Take a look at a modern motorcycle. Even the simplest moped (kapchai) is the culmination of decades of relentless development and advancements. But these advancements did not occur on a single motorcycle in a single year, instead they were featured over time.
Here are the ten most important.
1973 BMW R90S - From www.classicdriver.com
The motorcycle fairing used to be available to only race teams and their professional riders. Road riders, on the other hand, had to endure wind blast, elements and a bug buffet. It was the Hans Muth-designed 1973 BMW R90S that first featured a headlamp fairing. Another one of Muth’s design, the 1977 BMW R100S, was the first fully-faired production motorcycle.
9. Alloy frames
1986 Suzuki GSX-R750 - From www.totalmotorcycle.com
You have probably seen racers of the 70’s and 80’s wobbling their way into and out of corners on their classic “superbikes.” Those bikes had steel frames that looked like they were welded together from water pipes. They were flexible (that’s an understatement). Beefier steel tubes could do cure some of the wobbles, but they would become overly heavy and cause another extreme of handling problems.
Suzuki, who were the manufacturer most synonymous at pushing new technologies in the mid-80s, introduced the RG250 Gamma in 1983. It had an aluminum frame that was developed in racing.Aluminium was softer than steel, but engineers could design the frame to provide different stiffness characteristics since it was lighter. The frame was then developed for the RG400/RG500 Gamma,and also the bike which became known as the first true production modern superbike, the GSX-R750, both in 1985.
8. Electronic rider aids
Ride modes on the Ducati Multistrada 1200 Enduro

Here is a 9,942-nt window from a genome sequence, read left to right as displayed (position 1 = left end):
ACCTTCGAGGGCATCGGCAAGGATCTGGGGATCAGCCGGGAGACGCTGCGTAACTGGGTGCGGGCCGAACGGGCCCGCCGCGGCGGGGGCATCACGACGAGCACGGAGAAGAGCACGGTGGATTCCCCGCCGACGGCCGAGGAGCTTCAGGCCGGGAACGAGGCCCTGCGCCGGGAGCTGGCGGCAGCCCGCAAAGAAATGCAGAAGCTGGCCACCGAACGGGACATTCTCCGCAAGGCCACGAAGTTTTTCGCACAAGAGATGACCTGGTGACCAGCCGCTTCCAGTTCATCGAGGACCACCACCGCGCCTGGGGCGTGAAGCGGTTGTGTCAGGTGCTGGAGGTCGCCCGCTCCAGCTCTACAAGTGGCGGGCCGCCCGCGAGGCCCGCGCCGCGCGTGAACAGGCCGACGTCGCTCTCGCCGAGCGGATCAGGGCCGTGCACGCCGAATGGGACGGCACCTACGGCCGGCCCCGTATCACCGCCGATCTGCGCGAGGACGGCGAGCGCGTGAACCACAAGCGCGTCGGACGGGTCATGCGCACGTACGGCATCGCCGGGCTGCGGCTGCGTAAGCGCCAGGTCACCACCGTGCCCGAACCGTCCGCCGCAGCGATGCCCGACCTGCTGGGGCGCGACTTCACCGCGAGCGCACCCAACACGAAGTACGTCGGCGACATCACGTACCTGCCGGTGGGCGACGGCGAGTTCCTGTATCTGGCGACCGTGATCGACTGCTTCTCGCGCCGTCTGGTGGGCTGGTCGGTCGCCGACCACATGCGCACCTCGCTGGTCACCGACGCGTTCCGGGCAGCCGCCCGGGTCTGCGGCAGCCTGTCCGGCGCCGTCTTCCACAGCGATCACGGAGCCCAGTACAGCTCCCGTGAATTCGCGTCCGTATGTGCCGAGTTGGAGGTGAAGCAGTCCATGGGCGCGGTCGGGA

Electronic rider assistance is something which we can no longer ignore. Purists will insist that the best form of traction control is the right hand, but no human could possibly imitate the speed and intuition of a modern rider assistance computer. Rider assistance or rider aid tames the power of the powerful beasts today, while providing rideability, comfort, safety and economy at the same time.
7. Ride-by-Wire throttle
Electronic throttle body - Courtesy of Bosch
Speaking or rider aid and ride modes, power modes these days, it is impossible without a Ride-by-Wire (RbW) throttle.
Introduced in the 2006 Yamaha YZF-R6 (Yamaha calls it YCC-T), Ride-by-Wire (RbW) throttle has become the standard feature in virtually every motorcycle which features ride modes. Instead of linking the throttle grip directly to the throttle bodies, signals are sent from the throttle grip to the ECU (engine control unit) which then instructs throttle body openings and fuel-injection timings and amounts, ignition timing, among many more aspects accordingly.
6. Multi-cylinder engines
Triumph Moto2 engine - Courtesy of Triumph Motorcycles
The quest for more power drove the advances in engine engineering and multi-cylinder engines were among the results. From single-cylinder lumps, engines grew to two-cylinders, to three-, four-, five-, six-, and even eight-cylinders. It is through this esoteric mix that we have different sorts of motorcycles with different characters and performance, besides segments.
End of Part 1.